CST may offer benefits for people with any of the following symptoms: anxiety, depression, migraines and/or headaches, neck and back pain, stress and tension, motor-coordination impairments, infant and childhood disorders, brain and spinal cord injuries, fatigue, TMJ, fibromyalgia, scoliosis, ADHD and many others. Below you’ll find more about five of the most common ailments that therapists use craniosacral therapy to help treat.
1. Promotes Relaxation & May Reduce Anxiety or Depression
CST is considered one type of “mindfulness-based treatment approach,” due to how it helps patients feel calmer while focusing their attention on their breath and away from their thoughts. One of the most beneficial things about craniosacral massage is that it often helps people to relax, reduce muscle tension in their body, and deal with various types of stress better.
Craniosacral therapy involves finding certain”pressure spots” or points of tension in the craniosacral system and gently manipulating them in order to reduce tension and increased relaxation. Many practitioners purposefully provide CST treatments in calm, comfortable environments that have a peaceful ambience, helping to facilitate pain relief and decrease symptoms associated with anxiety or depression. CST sessions are usually very comfortable, as the maneuvers are slight and gentle. Clients can also focus on breathing deeplyduring treatments to further help them relax by increasing activity of the parasympathetic nervous system.
A 2011 descriptive outcome study that was published in the Journal of Alternative and Complimentary Medicine reviewed the effectiveness of Upledger CranioSacral Therapy (UCST) treatments received by 157 patients being treated for a variety of reasons. Patients sought help for reasons including dealing with headaches and migraine, neck and back pain, or anxiety and depression. The results showed that 74 percent of patients reported a “valuable improvement in their presenting problem,” 67 percent reported an improvement in general well-being and secondary symptoms tied to pain or chronic stress, and 70 percent were able to decrease their medication use or discontinue use altogether. (8)
2. May Help Lower Neck Pain
One of the difficult things about studying the effects of craniosacral therapy is that treatments are so “subtle” it is often hard to determine whether they are directly causing any measurable changes in the body. However, proponents of CST point out that just because CST’s effects cannot always be precisely measured doesn’t mean that certain benefits don’t exist. One 2015 study published in the Clinical Journal of Painthat compared CST to light touch for neck pain found evidence that CST offered more benefits. The study involved 54 blinded patients that were divided between two groups: one receiving “sham treatments” and one receiving CST.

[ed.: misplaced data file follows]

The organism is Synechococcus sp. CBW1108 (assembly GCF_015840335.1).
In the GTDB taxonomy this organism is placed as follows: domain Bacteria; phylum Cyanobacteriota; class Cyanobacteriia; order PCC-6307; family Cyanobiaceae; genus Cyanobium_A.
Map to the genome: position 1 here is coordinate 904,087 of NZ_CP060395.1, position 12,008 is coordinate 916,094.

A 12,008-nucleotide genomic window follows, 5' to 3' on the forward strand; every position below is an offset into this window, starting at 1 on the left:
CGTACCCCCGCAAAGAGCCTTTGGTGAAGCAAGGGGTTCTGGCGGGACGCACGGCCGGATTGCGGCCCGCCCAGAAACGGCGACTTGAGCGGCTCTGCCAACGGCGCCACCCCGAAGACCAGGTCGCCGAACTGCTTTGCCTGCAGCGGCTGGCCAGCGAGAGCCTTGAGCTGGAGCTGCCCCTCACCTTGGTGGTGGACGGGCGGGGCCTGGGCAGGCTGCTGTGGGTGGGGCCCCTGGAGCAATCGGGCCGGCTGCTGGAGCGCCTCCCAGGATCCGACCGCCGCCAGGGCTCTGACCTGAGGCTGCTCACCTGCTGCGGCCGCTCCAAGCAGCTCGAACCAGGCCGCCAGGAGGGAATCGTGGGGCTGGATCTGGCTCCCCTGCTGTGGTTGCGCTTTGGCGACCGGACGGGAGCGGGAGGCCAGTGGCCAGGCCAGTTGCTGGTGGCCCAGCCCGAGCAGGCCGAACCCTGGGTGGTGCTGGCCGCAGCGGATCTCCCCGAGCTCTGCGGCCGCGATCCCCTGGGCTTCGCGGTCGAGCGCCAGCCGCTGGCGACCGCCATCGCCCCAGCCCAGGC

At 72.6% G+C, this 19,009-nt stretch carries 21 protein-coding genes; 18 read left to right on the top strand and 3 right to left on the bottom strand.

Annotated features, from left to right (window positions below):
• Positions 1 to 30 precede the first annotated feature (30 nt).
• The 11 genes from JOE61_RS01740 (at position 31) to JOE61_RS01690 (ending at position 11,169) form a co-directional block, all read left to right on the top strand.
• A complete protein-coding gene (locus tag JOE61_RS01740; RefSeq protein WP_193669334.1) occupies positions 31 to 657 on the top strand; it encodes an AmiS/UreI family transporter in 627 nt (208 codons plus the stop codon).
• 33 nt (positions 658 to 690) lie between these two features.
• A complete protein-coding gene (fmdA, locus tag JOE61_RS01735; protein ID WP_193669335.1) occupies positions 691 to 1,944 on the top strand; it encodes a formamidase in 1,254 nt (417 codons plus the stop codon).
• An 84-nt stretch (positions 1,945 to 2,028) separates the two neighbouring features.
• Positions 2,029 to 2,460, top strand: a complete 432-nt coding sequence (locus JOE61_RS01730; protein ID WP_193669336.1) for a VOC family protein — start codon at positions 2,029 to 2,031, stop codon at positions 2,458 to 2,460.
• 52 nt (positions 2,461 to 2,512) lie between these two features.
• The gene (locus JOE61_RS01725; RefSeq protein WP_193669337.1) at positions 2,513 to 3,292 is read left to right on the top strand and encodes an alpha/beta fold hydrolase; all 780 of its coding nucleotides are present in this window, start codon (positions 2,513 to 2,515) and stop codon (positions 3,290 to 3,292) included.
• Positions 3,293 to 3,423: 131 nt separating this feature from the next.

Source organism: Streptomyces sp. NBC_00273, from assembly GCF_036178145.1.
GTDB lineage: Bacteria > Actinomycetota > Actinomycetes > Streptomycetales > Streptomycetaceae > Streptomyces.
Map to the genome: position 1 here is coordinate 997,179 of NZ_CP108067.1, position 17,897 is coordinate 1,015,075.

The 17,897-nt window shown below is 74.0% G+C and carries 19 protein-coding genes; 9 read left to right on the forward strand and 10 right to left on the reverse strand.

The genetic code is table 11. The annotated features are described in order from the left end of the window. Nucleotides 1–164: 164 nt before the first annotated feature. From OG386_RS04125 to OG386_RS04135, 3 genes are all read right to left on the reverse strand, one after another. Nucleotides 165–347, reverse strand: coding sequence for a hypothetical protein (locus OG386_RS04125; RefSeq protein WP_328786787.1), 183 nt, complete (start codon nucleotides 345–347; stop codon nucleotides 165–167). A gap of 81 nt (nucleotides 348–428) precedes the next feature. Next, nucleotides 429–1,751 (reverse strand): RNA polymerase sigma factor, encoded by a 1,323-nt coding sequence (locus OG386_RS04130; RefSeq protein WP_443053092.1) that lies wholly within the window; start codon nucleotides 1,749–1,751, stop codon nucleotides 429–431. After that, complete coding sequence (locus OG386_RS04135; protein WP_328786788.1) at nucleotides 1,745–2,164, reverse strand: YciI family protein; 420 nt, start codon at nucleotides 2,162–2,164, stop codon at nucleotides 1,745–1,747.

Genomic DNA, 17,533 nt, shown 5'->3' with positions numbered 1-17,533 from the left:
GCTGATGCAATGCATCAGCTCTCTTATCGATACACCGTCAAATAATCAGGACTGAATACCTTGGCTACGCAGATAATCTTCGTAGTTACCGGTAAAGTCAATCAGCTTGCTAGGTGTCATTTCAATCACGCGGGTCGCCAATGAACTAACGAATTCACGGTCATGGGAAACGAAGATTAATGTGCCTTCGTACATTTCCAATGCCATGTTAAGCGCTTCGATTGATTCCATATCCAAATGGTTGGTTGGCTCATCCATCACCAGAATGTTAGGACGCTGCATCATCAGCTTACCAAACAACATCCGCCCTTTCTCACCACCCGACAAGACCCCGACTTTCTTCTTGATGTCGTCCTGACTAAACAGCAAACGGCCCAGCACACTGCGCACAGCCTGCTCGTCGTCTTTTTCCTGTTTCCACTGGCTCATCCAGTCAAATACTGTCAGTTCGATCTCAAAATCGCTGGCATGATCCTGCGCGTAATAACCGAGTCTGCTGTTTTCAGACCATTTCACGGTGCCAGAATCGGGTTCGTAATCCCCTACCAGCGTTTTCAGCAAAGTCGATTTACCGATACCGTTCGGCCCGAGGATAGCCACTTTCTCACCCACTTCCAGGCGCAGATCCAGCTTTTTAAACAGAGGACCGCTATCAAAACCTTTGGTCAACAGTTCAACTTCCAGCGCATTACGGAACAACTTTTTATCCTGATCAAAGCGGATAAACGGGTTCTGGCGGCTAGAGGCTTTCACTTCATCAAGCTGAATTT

CST patients reported significant and clinically relevant effects on pain intensity at week 8 of the study and again at week 20. At the week 20 follow-up, 78 percent of participants within the CST group reported “minimal clinical improvements” in pain intensity, while 48 percent reported other “substantial clinical benefits.” (9) It was found that there were significant between-group differences reported at the week 20 follow-up, as the CST group experienced greater differences from the start of the study regarding levels of pain when moving, functional disability, physical quality of life, anxiety and overall improvement.
Additionally, at the 8 week follow-up, pressure pain sensitivity and body awareness were significantly improved by participants in both groups (this was not reported by either group at week 20). Also importantly, no serious adverse events were reported by participants in either group.
3. Can Help Reduce Headaches